US regulators are strictly limiting who can receive Johnson & Johnson's COVID-19 vaccine due to the ongoing risk of rare but serious blood clots.
The Food and Drug Administration on Thursday said the vaccine should only be given to adults who cannot receive a different serum or specifically request J&J's vaccine.
Authorities for months have recommended Americans get Pfizer or Moderna shots instead of J&J's vaccine.
In Australia, the single dose J&J vaccine -- COVID-19 vaccine Janssen -- has been provisionally approved but is not currently in use in the vaccine rollout, according to government agency Health Direct.
FDA's vaccine chief Dr Peter Marks said the agency decided to restrict the vaccine after more research on the risks of life-threatening blood clots and concluding they are limited to J&J's vaccine.
"If there's an alternative that appears to be equally effective in preventing severe outcomes from COVID-19, we'd rather see people opting for that," Dr Marks said.
"But compared to no vaccine. This is still a better option."
The problem occurs in the first two weeks after vaccination, he added.
The FDA authorised J&J's shot in February last year for adults 18 and over.
The vaccine was initially considered an important tool in fighting the pandemic because it required only one shot. But the single-dose option proved less effective than two doses of Pfizer and Moderna vaccines.
In December, the Centers for Disease Control and Prevention recommended Moderna and Pfizer jabs over J&J's due to its safety issues.
As of mid-March, the FDA identified 60 cases of the side effect, including nine that were fatal. That amounts to 3.23 blood clot cases per one million J&J shots. The problem is more common in women under 50, where the death rate was about one per million shots.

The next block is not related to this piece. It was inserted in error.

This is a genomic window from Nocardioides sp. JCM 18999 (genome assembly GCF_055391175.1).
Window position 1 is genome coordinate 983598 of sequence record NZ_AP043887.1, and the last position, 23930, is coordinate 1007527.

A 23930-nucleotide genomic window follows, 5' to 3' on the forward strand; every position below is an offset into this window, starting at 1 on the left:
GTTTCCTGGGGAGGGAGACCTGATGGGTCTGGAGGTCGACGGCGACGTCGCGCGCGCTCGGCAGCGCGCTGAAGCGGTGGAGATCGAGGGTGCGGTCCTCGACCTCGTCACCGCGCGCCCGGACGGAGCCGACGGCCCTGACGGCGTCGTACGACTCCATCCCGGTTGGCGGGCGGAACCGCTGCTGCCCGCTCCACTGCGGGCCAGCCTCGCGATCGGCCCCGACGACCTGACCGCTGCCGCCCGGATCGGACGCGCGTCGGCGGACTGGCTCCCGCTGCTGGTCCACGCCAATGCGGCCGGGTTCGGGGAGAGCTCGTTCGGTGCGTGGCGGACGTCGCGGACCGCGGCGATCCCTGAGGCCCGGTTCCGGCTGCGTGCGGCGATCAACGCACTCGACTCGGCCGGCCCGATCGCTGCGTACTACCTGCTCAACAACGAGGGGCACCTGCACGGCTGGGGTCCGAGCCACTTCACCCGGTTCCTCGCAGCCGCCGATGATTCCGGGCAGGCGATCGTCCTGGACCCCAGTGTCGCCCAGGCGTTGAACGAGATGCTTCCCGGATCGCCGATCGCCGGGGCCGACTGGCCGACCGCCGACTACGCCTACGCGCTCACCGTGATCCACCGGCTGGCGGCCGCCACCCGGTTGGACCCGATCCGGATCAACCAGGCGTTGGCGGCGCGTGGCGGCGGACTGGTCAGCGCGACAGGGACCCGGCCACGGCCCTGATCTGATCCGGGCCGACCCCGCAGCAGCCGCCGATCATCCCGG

The FDA found the problem was not connected to other issues such as women taking birth control medications that raise the risk of clotting.
The J&J vaccine will carry a stronger warning about potential "long-term and debilitating health consequences" of the side effect.
Under the new FDA instructions, J&J's vaccine could still be given to people who had a severe allergic reaction to one of the other vaccines. J&J's shot could also be an option for those who refuse the mRNA vaccines from Pfizer and Moderna, and therefore would remain unvaccinated.
A J&J spokesman said: "Data continue to support a favourable benefit-risk profile for the Johnson & Johnson COVID-19 vaccine in adults, when compared with no vaccine."
COVID-19 causes deadly blood clots but the vaccine-linked kind is believed to form because of a rogue immune reaction to the J&J and AstraZeneca vaccines because of how they are made. Clots form in unusual places, such as veins that drain blood from the brain.